NFL Hall of Famer Terrell Owens draws comparisons between his grandmother's experiences in segregation-era Alabama to his time in San Francisco
Owens speaks of "systemic racism" in an NFL defined by white coaches, white GMs and white owners
Owens joined WHO director-general Tedros Adhanom Ghebreyesus, Huffington Post founder Arianna Huffington, The Handmaid's Tale author Margaret Atwood, and NBA Hall of Famer Shaquille O'Neal at the 30,000-attendee online event Collision from Home
TORONTO, June 26, 2020 /PRNewswire/ -- Terrell Owens today said he experienced racist treatment from coaches while playing for the San Francisco 49ers. The NFL Hall of Famer made the remarks at the 30,000-attendee online conference Collision from Home, produced by the team behind Web Summit – the world's largest tech conference.
NFL Hall of Famer Owens, who played for the 49ers from 1996-2003, spoke of being raised by his grandmother who grew up in segregation-era Alabama, saying, "I listened to her talk about what it was like to grow up in that time. She prepared me, indirectly, for what I had to go through and what I was going to see as I got older."
"I saw that with some of the encounters I had with certain coaches, especially in San Francisco, just instances of how I was being treated versus other players. Had I gone out and I said some of those things, then people would've looked at me because of who I was at that time, like, 'Oh, he's race-baiting. Why does race have to always factor in something?'"
"But the reality is, it does. It's why we're talking about systemic racism. Because you have white people in positions of power, whether it's coaches, whether it's GMs, whether it's owners, whether it's in the political realm. That's where it starts," he said.
Owens said there is "no earthly reason" why black people and people of colour shouldn't support the Black Lives Matter movement, and spoke of the recent death of George Floyd, as well as the death of unarmed African-American Ahmaud Arbery in Glynn County, Georgia.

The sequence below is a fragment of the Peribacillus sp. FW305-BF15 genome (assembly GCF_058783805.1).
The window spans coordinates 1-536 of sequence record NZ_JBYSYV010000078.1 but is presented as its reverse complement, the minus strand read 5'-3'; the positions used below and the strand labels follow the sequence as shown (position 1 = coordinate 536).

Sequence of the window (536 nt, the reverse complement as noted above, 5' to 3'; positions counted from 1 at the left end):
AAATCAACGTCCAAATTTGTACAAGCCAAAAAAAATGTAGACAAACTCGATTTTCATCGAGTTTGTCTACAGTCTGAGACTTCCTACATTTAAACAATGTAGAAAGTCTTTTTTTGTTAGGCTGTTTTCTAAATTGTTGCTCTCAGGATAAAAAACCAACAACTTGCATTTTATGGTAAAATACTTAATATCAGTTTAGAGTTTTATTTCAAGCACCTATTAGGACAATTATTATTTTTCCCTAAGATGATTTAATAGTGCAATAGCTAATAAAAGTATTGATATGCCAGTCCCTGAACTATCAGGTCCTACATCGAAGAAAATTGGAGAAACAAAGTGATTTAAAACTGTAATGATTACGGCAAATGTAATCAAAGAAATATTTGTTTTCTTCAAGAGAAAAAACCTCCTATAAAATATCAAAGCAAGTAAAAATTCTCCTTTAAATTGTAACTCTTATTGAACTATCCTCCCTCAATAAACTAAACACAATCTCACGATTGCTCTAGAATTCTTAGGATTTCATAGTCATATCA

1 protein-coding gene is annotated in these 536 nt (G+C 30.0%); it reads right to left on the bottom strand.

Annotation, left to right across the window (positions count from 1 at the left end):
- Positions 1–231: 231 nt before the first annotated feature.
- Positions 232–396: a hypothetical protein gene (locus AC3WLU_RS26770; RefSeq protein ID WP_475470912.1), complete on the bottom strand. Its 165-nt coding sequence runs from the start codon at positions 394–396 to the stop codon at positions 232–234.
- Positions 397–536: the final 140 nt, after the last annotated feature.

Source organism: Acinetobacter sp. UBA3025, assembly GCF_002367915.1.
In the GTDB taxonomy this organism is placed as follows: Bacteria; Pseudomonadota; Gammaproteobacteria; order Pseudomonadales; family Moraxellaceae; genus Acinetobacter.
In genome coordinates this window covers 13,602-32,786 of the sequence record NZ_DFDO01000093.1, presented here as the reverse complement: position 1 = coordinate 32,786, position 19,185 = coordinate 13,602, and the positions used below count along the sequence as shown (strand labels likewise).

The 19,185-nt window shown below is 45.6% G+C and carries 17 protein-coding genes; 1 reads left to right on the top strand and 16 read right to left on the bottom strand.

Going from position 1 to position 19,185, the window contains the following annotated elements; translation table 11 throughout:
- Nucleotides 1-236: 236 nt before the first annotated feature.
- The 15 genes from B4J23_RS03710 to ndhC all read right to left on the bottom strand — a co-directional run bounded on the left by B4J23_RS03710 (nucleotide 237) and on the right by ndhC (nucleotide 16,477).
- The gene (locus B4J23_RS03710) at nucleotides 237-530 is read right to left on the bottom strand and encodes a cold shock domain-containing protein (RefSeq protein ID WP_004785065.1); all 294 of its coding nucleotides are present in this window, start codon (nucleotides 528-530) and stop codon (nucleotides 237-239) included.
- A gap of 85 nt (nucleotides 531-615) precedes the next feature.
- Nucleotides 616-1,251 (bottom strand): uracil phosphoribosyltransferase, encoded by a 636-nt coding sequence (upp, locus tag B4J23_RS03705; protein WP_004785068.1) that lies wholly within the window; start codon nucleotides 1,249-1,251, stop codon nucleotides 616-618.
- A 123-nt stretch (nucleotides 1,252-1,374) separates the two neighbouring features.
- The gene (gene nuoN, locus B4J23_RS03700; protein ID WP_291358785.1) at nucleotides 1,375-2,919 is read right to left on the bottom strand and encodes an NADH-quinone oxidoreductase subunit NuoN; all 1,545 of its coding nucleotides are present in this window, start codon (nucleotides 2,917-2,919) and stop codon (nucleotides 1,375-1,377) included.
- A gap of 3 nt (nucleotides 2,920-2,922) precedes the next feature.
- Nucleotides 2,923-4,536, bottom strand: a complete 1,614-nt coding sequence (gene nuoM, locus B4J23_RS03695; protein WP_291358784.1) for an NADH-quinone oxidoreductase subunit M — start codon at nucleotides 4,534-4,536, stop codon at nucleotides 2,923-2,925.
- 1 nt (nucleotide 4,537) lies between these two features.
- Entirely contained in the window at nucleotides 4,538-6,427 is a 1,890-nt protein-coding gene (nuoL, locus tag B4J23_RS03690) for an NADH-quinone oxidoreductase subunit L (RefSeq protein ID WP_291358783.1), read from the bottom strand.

"The system is failing us. And it has failed us as a black race for so many years. And it's so unfortunate that it has come to George Floyd's death to really open the eyes of America, because now America sees what it's like to be a black person or a person of colour in America."
"You've seen it with the recent events of Ahmaud Arbery being shot... These are things that are uncalled for," said Owens.
Watch a clip from the interview here.
About Terrell Owens:
Terrell Owens is a man on a mission. He's an NFL Hall of Famer, actor, humanitarian, fitness expert, model and motivational speaker. He may be credited as one of the most electrifying players to ever take to the field, but he's not prepared to stop there.
Collision is known by CBC as the "TIFF for tech," while Inc. Magazine calls it the "fastest-growing tech conference in North America." Collision is set to move online for 2020 with Collision from Home. Collision will return to Toronto as a physical event for the second year from June 21-24, 2021 at the Enercare Centre.
About Web Summit:
Forbes says Web Summit is "the best tech conference on the planet;" Bloomberg calls it "Davos for geeks;" Politico, "the Olympics of tech;" The Guardian, "Glastonbury for geeks;" and, in the words of Inc. Magazine, "Web Summit is the largest technology conference in the world."
Whatever Web Summit is, it wouldn't be possible without an incredible team of over 200 employees based in Dublin, Lisbon, Toronto and Hong Kong, including world-class engineers, data scientists, designers, producers, marketers, salespeople, and more. They've disrupted an old industry by building incredible software and designing mind-blowing events, revolutionising how people and ideas come together to change the world.
SOURCE Web Summit